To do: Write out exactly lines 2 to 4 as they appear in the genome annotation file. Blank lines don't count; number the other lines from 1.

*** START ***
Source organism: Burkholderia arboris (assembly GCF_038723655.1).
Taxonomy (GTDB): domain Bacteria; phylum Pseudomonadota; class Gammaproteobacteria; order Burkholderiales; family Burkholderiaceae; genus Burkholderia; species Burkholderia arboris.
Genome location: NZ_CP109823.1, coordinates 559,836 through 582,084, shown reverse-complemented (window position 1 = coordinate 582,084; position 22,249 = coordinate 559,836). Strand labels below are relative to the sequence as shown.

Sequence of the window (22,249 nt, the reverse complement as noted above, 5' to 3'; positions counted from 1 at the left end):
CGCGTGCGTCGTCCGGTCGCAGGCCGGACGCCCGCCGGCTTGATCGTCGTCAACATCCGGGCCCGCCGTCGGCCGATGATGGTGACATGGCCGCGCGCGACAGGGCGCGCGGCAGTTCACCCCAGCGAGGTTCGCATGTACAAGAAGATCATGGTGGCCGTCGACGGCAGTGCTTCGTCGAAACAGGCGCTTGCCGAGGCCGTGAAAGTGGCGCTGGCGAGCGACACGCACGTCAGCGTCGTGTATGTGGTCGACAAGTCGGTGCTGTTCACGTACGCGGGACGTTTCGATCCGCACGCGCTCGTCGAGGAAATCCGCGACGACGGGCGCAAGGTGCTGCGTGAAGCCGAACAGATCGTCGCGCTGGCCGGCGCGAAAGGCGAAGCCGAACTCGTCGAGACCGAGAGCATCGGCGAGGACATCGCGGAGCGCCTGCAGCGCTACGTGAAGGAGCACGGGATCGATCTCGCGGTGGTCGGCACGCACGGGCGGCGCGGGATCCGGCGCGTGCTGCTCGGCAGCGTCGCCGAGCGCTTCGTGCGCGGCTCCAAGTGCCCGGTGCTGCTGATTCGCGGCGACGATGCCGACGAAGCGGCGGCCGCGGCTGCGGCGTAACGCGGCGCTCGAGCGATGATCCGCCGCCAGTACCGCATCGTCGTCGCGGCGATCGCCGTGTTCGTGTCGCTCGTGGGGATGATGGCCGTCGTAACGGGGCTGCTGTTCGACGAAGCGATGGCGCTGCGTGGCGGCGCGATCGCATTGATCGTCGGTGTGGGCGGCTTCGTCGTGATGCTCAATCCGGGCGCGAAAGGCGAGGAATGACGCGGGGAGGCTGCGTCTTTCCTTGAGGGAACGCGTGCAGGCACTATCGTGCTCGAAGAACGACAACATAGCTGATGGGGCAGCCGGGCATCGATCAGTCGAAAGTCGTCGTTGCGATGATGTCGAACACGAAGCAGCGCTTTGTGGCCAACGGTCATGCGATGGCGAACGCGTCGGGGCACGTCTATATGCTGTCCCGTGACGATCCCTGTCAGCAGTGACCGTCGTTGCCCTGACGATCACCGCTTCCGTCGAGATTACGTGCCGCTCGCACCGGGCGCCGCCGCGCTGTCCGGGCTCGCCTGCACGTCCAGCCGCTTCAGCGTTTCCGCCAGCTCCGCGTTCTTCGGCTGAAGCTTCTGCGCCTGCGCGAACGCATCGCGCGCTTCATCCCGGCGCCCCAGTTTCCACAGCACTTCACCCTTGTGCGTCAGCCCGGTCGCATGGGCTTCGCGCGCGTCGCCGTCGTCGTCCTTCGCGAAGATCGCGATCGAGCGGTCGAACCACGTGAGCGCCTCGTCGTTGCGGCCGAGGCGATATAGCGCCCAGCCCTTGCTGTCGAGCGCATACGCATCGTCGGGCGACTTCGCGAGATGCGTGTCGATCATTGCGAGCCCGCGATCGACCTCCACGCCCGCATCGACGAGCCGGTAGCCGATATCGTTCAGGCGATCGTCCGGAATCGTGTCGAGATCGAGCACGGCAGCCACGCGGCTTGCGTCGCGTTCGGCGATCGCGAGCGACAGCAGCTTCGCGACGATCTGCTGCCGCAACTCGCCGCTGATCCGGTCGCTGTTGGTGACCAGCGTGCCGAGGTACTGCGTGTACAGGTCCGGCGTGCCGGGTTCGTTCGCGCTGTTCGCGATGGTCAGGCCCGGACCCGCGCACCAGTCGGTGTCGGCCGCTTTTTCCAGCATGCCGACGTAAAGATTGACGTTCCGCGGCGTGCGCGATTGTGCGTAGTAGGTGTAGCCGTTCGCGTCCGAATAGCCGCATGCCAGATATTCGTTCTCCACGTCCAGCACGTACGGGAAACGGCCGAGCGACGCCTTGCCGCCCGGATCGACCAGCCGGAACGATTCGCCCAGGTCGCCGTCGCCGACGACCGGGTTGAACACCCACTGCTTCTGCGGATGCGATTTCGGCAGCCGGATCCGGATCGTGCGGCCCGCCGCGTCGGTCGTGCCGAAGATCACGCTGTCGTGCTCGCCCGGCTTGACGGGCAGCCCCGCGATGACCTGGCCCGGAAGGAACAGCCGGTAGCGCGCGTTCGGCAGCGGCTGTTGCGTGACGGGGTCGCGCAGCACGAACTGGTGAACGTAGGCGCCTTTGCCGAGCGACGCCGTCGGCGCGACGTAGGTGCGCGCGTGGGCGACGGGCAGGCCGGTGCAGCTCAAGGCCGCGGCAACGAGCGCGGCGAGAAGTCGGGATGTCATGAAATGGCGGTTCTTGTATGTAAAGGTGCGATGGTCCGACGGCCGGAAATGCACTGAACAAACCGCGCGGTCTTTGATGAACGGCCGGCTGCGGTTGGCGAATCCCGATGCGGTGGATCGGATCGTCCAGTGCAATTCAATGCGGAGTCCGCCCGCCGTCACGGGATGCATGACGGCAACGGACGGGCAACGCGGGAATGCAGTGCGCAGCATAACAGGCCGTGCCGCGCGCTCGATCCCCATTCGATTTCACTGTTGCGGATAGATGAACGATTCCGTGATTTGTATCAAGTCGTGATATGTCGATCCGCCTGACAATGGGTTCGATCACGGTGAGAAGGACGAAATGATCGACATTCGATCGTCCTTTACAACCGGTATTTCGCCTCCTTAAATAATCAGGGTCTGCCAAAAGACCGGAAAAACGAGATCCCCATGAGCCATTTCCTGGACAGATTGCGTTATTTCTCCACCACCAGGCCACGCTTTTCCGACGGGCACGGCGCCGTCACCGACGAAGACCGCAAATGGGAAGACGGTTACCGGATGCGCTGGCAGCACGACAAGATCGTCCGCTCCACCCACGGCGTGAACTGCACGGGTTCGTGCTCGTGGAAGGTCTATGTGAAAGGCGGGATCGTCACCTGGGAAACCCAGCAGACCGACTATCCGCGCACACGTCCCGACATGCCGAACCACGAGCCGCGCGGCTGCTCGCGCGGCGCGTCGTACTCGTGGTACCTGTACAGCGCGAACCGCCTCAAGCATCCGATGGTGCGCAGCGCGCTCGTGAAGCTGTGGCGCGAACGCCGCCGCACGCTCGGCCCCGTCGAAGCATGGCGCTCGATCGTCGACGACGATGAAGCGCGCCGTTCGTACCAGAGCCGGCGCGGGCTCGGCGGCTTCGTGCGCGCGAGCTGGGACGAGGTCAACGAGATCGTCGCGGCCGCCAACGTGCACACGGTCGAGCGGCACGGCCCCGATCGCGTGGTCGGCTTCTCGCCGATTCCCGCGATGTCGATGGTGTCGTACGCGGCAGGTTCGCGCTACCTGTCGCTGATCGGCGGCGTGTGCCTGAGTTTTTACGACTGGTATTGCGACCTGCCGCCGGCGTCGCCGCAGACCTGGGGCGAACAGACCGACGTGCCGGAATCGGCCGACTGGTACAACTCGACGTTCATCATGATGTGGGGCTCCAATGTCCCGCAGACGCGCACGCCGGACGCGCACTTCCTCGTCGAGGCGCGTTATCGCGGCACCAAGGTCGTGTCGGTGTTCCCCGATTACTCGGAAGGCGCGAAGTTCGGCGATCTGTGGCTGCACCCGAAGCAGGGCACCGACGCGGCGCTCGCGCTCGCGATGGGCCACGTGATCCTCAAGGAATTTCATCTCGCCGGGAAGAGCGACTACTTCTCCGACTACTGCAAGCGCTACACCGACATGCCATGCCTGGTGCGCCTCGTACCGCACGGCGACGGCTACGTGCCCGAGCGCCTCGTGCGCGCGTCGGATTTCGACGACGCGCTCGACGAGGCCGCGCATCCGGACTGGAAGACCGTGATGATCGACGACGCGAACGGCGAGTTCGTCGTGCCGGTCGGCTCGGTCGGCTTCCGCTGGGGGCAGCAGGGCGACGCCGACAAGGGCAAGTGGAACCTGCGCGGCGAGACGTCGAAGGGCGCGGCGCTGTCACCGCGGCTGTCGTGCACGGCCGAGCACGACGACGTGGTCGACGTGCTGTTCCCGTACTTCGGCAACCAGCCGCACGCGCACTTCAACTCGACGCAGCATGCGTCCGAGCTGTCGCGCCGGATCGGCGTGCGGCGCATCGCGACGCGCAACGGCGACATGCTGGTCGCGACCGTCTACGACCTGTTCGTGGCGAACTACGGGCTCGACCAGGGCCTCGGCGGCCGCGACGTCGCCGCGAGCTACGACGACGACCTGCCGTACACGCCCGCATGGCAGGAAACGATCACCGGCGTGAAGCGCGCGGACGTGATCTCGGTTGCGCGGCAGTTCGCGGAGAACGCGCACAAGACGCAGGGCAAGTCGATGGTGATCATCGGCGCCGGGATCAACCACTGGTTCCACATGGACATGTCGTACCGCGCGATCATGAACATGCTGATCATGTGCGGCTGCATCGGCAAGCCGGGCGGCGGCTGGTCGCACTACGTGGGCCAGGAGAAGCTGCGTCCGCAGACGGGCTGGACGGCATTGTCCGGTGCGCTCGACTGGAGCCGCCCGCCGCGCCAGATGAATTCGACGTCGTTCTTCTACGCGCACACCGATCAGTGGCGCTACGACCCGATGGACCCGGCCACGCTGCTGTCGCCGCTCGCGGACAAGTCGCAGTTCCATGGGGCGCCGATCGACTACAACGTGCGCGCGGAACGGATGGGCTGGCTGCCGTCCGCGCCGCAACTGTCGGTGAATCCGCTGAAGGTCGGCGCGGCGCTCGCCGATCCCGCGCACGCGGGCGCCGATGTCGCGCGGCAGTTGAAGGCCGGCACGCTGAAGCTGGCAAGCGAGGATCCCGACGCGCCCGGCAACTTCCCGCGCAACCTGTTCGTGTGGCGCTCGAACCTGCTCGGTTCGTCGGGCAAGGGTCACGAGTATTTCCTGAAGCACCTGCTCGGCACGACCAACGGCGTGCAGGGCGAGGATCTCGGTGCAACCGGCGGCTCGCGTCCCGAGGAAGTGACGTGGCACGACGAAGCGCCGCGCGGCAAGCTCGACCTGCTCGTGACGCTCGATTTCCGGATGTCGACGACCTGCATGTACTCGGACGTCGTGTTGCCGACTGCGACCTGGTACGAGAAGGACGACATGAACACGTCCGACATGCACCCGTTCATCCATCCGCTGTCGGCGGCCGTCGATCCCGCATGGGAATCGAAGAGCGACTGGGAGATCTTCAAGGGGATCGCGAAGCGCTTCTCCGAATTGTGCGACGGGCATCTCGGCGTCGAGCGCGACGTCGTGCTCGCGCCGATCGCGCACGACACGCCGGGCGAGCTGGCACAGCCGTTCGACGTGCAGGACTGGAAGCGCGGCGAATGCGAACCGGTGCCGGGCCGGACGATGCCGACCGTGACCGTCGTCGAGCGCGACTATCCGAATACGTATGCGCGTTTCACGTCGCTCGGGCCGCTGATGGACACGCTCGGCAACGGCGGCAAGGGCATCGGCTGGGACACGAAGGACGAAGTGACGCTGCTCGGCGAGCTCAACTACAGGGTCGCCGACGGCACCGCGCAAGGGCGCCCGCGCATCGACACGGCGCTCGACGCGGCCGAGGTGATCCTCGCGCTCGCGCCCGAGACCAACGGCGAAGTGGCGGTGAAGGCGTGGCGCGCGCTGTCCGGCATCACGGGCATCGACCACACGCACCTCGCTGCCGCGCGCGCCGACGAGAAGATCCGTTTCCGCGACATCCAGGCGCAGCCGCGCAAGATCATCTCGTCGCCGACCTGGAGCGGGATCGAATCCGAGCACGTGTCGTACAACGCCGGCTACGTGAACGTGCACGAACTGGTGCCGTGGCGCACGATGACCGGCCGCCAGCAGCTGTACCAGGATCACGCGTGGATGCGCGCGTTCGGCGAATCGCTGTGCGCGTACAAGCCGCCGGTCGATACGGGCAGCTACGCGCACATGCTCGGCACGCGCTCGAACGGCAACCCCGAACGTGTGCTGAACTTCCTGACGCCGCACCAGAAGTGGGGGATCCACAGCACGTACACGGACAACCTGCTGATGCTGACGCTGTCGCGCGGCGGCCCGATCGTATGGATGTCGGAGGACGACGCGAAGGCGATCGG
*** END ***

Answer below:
Taxonomy (GTDB): domain Bacteria; phylum Pseudomonadota; class Gammaproteobacteria; order Burkholderiales; family Burkholderiaceae; genus Burkholderia; species Burkholderia arboris.
Genome location: NZ_CP109823.1, coordinates 559,836 through 582,084, shown reverse-complemented (window position 1 = coordinate 582,084; position 22,249 = coordinate 559,836). Strand labels below are relative to the sequence as shown.

Sequence of the window (22,249 nt, the reverse complement as noted above, 5' to 3'; positions counted from 1 at the left end):